2001 Volume 16 Issue 4 Pages 197-205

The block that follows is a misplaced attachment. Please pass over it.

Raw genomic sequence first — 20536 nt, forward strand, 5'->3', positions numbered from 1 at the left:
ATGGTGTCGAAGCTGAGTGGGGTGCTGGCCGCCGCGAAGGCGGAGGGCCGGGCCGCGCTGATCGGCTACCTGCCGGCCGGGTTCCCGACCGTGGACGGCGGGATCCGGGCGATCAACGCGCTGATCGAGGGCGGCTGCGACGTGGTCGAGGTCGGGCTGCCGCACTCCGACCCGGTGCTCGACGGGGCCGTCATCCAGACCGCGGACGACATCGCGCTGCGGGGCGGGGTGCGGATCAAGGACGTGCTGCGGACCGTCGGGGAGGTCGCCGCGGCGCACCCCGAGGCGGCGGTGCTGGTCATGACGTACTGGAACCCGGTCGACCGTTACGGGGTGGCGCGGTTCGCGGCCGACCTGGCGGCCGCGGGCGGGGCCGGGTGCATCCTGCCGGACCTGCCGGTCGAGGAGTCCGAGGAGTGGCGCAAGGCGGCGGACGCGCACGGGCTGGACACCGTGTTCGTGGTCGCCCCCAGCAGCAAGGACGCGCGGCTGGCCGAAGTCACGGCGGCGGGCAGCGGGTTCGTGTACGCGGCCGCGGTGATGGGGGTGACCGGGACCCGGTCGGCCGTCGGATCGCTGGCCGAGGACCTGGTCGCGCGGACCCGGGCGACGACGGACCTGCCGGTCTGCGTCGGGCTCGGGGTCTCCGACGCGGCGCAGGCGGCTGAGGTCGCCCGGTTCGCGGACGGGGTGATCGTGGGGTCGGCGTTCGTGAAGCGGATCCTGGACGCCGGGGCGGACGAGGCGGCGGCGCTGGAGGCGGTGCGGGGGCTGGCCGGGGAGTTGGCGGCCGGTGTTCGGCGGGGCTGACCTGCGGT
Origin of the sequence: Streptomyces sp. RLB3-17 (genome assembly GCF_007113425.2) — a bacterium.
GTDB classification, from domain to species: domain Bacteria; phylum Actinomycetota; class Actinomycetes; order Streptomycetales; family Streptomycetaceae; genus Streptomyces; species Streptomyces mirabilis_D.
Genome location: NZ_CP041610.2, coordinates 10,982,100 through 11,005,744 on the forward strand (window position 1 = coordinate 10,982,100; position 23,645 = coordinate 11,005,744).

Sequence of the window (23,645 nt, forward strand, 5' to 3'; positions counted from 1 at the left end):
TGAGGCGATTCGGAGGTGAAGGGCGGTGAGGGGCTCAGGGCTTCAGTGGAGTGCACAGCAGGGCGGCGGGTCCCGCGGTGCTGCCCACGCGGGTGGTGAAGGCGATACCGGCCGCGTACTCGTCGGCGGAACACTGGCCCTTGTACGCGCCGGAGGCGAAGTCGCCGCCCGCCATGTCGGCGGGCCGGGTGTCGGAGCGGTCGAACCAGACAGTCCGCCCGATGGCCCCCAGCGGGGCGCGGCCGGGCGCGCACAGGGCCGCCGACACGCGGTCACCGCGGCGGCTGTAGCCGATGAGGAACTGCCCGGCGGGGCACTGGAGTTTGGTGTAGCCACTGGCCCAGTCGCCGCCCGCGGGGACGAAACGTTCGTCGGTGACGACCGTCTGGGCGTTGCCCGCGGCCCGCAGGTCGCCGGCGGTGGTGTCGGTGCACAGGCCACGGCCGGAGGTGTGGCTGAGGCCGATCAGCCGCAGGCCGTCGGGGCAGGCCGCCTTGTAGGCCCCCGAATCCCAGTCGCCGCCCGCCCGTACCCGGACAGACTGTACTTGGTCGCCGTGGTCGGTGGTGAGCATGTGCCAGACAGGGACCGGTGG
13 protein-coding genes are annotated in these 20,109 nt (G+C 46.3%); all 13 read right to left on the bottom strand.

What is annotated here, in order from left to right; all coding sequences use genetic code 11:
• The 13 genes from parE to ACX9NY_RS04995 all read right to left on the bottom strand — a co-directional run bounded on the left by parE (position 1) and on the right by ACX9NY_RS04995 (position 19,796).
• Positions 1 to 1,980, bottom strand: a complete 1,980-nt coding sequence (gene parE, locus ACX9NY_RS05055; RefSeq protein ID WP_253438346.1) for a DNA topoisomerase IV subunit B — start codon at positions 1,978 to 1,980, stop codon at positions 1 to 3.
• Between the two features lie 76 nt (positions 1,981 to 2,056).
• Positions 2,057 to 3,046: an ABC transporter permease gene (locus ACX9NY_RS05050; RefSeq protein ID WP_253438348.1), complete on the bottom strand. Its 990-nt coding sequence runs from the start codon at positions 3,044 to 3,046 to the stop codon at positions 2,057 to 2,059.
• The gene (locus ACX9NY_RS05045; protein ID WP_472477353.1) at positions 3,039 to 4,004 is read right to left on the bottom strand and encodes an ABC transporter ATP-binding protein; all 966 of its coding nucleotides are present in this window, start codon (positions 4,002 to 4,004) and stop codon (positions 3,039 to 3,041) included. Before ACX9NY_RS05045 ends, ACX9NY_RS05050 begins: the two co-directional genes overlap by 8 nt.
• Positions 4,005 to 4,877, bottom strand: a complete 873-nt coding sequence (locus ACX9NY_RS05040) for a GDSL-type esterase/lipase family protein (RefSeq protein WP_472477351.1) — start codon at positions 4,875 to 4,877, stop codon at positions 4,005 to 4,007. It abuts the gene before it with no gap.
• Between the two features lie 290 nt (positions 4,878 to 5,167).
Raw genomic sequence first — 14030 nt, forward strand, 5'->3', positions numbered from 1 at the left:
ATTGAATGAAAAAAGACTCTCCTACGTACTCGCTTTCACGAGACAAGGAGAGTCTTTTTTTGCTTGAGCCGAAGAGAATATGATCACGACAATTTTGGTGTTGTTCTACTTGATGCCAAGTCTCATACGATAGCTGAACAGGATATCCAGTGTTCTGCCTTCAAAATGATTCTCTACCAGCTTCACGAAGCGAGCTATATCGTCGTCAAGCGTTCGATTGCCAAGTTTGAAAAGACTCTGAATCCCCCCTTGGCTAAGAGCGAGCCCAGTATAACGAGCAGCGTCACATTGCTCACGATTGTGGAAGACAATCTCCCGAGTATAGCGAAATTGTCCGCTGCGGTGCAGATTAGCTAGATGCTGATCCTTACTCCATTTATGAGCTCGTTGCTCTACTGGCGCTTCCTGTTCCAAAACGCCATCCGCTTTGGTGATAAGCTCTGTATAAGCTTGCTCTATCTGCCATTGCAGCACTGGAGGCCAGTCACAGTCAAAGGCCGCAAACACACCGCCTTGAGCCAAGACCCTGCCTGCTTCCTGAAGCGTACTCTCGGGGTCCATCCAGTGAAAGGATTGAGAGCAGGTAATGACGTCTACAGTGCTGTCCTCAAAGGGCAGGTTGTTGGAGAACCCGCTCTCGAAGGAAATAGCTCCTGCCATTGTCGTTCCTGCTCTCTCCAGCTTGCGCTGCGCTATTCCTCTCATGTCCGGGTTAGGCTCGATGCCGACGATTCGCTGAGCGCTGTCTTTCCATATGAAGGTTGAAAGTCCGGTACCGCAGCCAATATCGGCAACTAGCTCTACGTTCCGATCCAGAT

In flooded rice fields, methanogenic archaea produce CH4, while methanotrophic bacteria oxidize a part of the produced CH4. Thus, the latter bacteria are considered as suitable organisms for controlling CH4 emission from paddy fields. In this paper, the author demonstrates a case of organic matter application, enumeration and isolation of methanogenic archaea and methanotrophic bacteria in a subtropical paddy field. The rice rhizosphere is one of the typical areas where anaerobic and aerobic environments interface, methanogens produce CH4 and methanotrophs utilize it for energy. Although how they interact in the anaerobic and aerobic interfaces is an attractive research area, it has not yet been fully elucidated, because a two-member co-culture of methanogen and methanotroph is not well developed. Co-culture of a strictly anaerobic methanogenic archaeon and an obligately aerobic methanotrophic bacterium using sterilized paddy soil was carried out. The rice root system affects CH4 production and oxidation in the rice rhizosphere, and its influence varies with different rice cultivars. Rice cultivars with few unproductive tillers, a small root system, high root oxidative activity, and high harvest index are ideal for mitigating CH4 emission in paddy fields.